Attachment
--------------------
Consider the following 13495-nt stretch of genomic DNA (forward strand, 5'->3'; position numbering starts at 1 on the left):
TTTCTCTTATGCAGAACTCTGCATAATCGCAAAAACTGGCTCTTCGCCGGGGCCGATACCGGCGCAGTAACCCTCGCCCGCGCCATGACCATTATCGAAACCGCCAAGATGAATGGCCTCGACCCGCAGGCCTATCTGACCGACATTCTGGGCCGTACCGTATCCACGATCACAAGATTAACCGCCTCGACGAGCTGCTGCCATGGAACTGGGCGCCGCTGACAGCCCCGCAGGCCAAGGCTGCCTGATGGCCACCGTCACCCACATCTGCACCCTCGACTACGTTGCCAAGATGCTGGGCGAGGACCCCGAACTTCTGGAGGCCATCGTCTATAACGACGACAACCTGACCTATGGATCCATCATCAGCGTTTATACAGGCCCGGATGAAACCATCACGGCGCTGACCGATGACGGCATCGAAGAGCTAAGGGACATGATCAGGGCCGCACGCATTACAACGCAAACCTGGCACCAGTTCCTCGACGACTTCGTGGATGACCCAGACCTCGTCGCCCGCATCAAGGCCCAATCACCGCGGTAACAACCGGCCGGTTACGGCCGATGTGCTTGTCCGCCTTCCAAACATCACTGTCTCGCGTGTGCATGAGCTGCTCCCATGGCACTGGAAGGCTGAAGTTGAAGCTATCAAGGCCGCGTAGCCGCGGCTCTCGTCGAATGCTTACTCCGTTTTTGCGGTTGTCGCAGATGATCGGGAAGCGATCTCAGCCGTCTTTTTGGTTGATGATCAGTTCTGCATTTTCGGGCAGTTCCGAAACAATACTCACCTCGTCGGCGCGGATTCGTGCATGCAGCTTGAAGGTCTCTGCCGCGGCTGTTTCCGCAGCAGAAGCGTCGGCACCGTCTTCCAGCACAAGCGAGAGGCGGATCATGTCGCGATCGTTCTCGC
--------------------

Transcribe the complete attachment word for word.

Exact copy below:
Consider the following 13495-nt stretch of genomic DNA (forward strand, 5'->3'; position numbering starts at 1 on the left):
TTTCTCTTATGCAGAACTCTGCATAATCGCAAAAACTGGCTCTTCGCCGGGGCCGATACCGGCGCAGTAACCCTCGCCCGCGCCATGACCATTATCGAAACCGCCAAGATGAATGGCCTCGACCCGCAGGCCTATCTGACCGACATTCTGGGCCGTACCGTATCCACGATCACAAGATTAACCGCCTCGACGAGCTGCTGCCATGGAACTGGGCGCCGCTGACAGCCCCGCAGGCCAAGGCTGCCTGATGGCCACCGTCACCCACATCTGCACCCTCGACTACGTTGCCAAGATGCTGGGCGAGGACCCCGAACTTCTGGAGGCCATCGTCTATAACGACGACAACCTGACCTATGGATCCATCATCAGCGTTTATACAGGCCCGGATGAAACCATCACGGCGCTGACCGATGACGGCATCGAAGAGCTAAGGGACATGATCAGGGCCGCACGCATTACAACGCAAACCTGGCACCAGTTCCTCGACGACTTCGTGGATGACCCAGACCTCGTCGCCCGCATCAAGGCCCAATCACCGCGGTAACAACCGGCCGGTTACGGCCGATGTGCTTGTCCGCCTTCCAAACATCACTGTCTCGCGTGTGCATGAGCTGCTCCCATGGCACTGGAAGGCTGAAGTTGAAGCTATCAAGGCCGCGTAGCCGCGGCTCTCGTCGAATGCTTACTCCGTTTTTGCGGTTGTCGCAGATGATCGGGAAGCGATCTCAGCCGTCTTTTTGGTTGATGATCAGTTCTGCATTTTCGGGCAGTTCCGAAACAATACTCACCTCGTCGGCGCGGATTCGTGCATGCAGCTTGAAGGTCTCTGCCGCGGCTGTTTCCGCAGCAGAAGCGTCGGCACCGTCTTCCAGCACAAGCGAGAGGCGGATCATGTCGCGATCGTTCTCGC